Fourth and final lecture for a class on UU humanism
For me, it is a basic axiom that religion is lived out in human communities. In the culture wars of the past half century, our society has somehow gotten the mistaken notion that religion can be boiled down to irrational beliefs; that is to say, religion has become equated with a certain narrow subset of ontotheology. From my point of view, however, religious practice comes first, and the explanations come along later to try to explain why we’re doing what we’re doing. Praxis antedates theoria; liturgy and practice trump ontotheology. That being said, I think it is worth examining some religious humanist practices in order to better understand the religious side of humanism.
Let’s start with the stereotype of a religious humanist community. According to the stereotype, religious humanism is a religion of the head, not the heart and body. Therefore, religious humanist communities spend their time in endless debate about intellectual matters. Because intellect is highly valued, and because intellect is somehow equated with the possession of college and graduate degrees, status in this stereotypical community is determined in part by an individual’s level of academic attainment: post-docs rank far higher than bachelor’s degrees, and if you only have a high school diploma you’ll be expected to keep your mouth shut. Furthermore, the sciences outrank the humanities by at least two degrees, so that a bachelor’s degree in science trumps a doctoral degree in English literature. This stereotypical religious humanist community vigorously roots out anything that looks, sounds, or smells like more traditional Western religions, so there are no sermons (though there may be lectures and talks), no candles nor much in the way of visual interest, no hymns or psalms (though songs might be allowed), and no reading from scriptures.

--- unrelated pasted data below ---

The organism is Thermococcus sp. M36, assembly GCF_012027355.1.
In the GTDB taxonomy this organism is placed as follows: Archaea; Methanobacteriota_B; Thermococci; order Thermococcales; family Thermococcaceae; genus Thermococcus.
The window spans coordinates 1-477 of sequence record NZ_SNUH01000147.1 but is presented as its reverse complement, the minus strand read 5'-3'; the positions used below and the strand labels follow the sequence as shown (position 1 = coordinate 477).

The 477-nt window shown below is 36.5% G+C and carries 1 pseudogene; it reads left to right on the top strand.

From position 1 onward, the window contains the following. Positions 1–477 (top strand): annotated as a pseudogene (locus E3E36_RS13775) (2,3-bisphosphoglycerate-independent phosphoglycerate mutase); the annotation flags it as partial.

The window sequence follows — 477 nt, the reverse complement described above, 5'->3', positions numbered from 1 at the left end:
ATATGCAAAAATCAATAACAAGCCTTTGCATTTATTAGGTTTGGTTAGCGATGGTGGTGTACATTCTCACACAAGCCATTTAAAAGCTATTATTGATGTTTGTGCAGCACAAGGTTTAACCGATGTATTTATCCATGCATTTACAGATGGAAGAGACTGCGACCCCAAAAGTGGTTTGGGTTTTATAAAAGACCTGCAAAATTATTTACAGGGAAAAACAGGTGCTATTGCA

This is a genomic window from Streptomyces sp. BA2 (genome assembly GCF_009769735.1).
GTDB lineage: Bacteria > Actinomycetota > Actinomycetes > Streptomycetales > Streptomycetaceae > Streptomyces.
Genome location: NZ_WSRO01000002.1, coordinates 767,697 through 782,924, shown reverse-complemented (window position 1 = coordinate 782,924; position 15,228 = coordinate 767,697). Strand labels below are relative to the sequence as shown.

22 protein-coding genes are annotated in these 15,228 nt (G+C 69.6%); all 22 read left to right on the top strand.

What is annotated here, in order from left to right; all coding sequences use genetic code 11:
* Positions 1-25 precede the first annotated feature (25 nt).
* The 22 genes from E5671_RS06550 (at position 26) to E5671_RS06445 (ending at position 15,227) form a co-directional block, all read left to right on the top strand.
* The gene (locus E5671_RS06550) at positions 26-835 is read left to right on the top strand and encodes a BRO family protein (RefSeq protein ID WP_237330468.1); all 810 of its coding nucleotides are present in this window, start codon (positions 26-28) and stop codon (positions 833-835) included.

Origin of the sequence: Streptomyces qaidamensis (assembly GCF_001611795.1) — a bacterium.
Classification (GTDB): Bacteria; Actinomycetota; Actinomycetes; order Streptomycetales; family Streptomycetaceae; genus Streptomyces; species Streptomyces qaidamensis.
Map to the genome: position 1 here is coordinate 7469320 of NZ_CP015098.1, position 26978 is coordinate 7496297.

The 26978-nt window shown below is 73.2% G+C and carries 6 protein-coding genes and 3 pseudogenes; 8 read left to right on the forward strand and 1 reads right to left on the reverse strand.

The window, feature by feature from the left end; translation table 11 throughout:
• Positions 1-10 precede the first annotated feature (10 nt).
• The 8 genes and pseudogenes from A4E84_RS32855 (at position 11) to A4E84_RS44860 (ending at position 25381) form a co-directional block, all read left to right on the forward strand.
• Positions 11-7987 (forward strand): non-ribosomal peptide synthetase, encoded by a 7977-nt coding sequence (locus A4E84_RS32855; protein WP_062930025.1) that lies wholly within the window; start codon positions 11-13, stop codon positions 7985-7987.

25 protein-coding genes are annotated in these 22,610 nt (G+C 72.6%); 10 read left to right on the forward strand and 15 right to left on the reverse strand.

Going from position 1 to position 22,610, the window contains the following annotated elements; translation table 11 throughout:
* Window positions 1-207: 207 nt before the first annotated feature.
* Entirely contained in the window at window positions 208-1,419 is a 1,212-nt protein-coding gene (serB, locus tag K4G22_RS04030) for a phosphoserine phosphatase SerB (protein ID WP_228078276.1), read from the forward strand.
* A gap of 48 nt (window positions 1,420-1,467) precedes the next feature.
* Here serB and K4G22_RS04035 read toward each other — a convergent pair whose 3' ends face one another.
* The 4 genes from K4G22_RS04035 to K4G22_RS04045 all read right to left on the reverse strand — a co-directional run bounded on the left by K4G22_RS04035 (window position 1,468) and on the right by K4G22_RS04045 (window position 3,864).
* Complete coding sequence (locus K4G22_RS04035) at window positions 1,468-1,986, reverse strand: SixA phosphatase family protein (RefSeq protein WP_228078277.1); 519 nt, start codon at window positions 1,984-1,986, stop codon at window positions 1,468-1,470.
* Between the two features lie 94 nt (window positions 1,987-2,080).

Now obviously I have drawn a caricature of religious humanism here. Continue reading